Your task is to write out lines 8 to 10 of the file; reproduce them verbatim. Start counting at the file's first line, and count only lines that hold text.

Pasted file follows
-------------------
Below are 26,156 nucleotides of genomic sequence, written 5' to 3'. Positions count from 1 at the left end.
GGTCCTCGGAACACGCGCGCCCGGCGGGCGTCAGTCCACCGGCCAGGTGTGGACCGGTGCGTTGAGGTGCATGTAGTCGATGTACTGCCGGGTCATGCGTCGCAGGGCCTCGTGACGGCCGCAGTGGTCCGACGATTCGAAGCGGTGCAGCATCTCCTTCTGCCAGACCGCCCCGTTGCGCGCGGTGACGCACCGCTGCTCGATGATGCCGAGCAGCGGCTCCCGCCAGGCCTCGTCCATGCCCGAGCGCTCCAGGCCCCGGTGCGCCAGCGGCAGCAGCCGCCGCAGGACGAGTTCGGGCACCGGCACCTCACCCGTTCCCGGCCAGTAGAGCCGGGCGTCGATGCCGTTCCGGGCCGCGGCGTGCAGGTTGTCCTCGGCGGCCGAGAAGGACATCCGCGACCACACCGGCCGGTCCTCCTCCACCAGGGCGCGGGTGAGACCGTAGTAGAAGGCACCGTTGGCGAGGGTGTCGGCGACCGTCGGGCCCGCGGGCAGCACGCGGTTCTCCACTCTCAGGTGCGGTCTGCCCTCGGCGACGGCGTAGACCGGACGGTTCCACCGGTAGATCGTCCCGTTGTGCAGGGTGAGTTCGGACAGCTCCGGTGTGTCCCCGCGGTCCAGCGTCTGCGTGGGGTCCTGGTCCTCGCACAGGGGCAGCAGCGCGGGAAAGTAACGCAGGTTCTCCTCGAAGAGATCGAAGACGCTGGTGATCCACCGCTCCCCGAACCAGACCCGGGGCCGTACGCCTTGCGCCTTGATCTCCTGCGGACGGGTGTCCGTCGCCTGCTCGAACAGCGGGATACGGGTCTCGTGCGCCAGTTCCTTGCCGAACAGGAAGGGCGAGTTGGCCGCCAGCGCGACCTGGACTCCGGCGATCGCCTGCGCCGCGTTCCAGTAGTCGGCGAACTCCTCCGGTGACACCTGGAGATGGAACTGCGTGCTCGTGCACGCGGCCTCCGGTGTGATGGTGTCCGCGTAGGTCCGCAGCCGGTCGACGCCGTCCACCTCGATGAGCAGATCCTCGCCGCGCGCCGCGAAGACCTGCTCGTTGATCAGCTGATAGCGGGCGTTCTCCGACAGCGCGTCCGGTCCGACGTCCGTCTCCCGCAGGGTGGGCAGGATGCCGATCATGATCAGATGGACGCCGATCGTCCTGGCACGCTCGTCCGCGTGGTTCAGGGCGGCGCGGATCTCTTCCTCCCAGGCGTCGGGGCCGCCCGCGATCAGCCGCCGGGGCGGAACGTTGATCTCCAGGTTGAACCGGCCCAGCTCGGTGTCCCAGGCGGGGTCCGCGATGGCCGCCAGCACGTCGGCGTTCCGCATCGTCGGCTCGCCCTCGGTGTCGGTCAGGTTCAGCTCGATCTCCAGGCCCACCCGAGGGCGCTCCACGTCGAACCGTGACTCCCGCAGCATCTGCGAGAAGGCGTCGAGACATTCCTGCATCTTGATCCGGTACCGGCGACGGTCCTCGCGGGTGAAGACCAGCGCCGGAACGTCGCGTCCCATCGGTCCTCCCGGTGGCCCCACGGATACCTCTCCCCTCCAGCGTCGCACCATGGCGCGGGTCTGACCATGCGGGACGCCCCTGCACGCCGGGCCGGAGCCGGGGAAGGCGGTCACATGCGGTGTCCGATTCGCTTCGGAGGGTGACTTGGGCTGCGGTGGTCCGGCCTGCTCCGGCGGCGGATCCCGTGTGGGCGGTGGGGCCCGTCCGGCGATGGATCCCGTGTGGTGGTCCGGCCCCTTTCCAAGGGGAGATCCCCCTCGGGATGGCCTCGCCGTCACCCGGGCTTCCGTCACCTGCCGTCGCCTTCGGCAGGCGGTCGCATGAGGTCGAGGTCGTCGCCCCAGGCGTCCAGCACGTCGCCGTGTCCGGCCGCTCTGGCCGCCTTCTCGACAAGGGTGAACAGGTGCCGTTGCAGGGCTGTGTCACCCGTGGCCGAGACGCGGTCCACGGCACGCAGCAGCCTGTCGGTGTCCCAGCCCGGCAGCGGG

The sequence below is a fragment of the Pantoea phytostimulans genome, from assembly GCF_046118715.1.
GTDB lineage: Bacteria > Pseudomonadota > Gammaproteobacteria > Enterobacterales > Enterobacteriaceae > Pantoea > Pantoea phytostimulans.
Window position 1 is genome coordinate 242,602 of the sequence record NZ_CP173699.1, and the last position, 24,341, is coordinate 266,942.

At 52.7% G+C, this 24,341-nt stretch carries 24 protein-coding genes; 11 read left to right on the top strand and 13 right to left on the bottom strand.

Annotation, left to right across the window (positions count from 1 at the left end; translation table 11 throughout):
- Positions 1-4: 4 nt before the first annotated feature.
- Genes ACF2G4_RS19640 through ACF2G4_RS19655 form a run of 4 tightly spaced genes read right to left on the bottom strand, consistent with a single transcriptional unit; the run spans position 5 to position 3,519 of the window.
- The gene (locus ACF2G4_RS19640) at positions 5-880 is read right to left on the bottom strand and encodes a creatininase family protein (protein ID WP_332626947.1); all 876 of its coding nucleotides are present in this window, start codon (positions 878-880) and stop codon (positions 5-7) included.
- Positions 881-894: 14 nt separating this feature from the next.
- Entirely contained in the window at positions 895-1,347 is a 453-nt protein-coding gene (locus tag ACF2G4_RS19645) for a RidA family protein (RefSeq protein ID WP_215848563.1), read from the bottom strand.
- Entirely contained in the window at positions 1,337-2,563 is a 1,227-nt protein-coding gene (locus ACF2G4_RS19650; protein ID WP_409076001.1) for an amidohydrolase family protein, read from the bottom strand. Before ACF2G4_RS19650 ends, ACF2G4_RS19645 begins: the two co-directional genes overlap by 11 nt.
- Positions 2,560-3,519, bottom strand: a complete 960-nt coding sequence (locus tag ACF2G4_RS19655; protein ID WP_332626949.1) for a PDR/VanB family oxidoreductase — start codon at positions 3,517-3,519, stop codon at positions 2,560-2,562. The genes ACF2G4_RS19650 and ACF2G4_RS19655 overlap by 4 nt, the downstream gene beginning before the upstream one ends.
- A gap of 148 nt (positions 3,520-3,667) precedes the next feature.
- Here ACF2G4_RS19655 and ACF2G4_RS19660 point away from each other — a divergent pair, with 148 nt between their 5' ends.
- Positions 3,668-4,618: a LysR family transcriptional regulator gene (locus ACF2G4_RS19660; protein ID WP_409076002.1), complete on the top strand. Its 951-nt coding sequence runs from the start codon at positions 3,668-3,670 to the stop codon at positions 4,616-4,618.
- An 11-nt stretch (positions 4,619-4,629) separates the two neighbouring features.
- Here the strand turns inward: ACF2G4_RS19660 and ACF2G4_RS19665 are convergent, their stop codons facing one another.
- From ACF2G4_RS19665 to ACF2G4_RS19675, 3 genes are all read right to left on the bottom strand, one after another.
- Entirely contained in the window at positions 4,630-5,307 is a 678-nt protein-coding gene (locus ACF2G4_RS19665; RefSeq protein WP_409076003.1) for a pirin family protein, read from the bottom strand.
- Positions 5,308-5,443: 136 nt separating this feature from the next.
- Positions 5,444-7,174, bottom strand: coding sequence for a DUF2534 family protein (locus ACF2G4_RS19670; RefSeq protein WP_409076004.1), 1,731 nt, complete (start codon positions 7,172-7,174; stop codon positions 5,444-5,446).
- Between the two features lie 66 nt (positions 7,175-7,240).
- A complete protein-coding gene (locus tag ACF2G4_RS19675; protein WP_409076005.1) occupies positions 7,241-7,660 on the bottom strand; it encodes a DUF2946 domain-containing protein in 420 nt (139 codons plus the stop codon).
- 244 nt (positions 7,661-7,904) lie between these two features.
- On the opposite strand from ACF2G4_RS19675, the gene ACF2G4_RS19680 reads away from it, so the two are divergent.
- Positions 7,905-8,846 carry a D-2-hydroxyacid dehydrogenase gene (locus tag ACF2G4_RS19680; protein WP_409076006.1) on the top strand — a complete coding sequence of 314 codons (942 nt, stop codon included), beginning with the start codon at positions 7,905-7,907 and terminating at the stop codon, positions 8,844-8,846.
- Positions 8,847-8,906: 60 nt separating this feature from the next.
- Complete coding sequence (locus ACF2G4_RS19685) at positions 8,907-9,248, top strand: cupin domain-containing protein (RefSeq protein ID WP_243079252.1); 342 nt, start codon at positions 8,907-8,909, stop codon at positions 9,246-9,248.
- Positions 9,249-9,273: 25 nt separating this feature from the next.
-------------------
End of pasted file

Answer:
- Positions 1-4: 4 nt before the first annotated feature.
- Genes ACF2G4_RS19640 through ACF2G4_RS19655 form a run of 4 tightly spaced genes read right to left on the bottom strand, consistent with a single transcriptional unit; the run spans position 5 to position 3,519 of the window.
- The gene (locus ACF2G4_RS19640) at positions 5-880 is read right to left on the bottom strand and encodes a creatininase family protein (protein ID WP_332626947.1); all 876 of its coding nucleotides are present in this window, start codon (positions 878-880) and stop codon (positions 5-7) included.